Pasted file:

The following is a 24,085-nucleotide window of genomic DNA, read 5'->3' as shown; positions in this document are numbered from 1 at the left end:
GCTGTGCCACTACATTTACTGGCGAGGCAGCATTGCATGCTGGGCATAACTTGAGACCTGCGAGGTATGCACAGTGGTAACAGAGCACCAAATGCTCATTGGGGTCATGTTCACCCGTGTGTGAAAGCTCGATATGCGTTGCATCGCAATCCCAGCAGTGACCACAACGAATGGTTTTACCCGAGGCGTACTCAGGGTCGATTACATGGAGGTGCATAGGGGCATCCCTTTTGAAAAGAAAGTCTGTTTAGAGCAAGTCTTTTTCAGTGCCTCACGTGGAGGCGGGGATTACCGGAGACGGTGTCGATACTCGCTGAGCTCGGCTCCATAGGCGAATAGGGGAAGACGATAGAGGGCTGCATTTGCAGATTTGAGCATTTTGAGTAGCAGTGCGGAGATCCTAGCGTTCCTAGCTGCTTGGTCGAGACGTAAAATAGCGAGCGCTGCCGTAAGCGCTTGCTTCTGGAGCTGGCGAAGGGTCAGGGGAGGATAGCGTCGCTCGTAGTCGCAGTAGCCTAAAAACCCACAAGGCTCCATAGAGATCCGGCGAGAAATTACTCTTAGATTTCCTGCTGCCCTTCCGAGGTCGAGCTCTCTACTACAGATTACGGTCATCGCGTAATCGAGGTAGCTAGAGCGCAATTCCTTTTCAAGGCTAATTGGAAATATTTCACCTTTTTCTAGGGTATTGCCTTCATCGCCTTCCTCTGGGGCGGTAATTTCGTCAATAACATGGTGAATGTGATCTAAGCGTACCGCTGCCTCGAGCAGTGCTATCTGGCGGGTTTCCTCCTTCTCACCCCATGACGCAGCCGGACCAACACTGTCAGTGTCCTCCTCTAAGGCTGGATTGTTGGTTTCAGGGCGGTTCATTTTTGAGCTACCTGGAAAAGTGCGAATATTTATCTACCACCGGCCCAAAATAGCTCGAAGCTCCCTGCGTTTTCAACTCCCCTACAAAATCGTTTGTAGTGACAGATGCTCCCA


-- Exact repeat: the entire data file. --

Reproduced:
The following is a 24,085-nucleotide window of genomic DNA, read 5'->3' as shown; positions in this document are numbered from 1 at the left end:
GCTGTGCCACTACATTTACTGGCGAGGCAGCATTGCATGCTGGGCATAACTTGAGACCTGCGAGGTATGCACAGTGGTAACAGAGCACCAAATGCTCATTGGGGTCATGTTCACCCGTGTGTGAAAGCTCGATATGCGTTGCATCGCAATCCCAGCAGTGACCACAACGAATGGTTTTACCCGAGGCGTACTCAGGGTCGATTACATGGAGGTGCATAGGGGCATCCCTTTTGAAAAGAAAGTCTGTTTAGAGCAAGTCTTTTTCAGTGCCTCACGTGGAGGCGGGGATTACCGGAGACGGTGTCGATACTCGCTGAGCTCGGCTCCATAGGCGAATAGGGGAAGACGATAGAGGGCTGCATTTGCAGATTTGAGCATTTTGAGTAGCAGTGCGGAGATCCTAGCGTTCCTAGCTGCTTGGTCGAGACGTAAAATAGCGAGCGCTGCCGTAAGCGCTTGCTTCTGGAGCTGGCGAAGGGTCAGGGGAGGATAGCGTCGCTCGTAGTCGCAGTAGCCTAAAAACCCACAAGGCTCCATAGAGATCCGGCGAGAAATTACTCTTAGATTTCCTGCTGCCCTTCCGAGGTCGAGCTCTCTACTACAGATTACGGTCATCGCGTAATCGAGGTAGCTAGAGCGCAATTCCTTTTCAAGGCTAATTGGAAATATTTCACCTTTTTCTAGGGTATTGCCTTCATCGCCTTCCTCTGGGGCGGTAATTTCGTCAATAACATGGTGAATGTGATCTAAGCGTACCGCTGCCTCGAGCAGTGCTATCTGGCGGGTTTCCTCCTTCTCACCCCATGACGCAGCCGGACCAACACTGTCAGTGTCCTCCTCTAAGGCTGGATTGTTGGTTTCAGGGCGGTTCATTTTTGAGCTACCTGGAAAAGTGCGAATATTTATCTACCACCGGCCCAAAATAGCTCGAAGCTCCCTGCGTTTTCAACTCCCCTACAAAATCGTTTGTAGTGACAGATGCTCCCA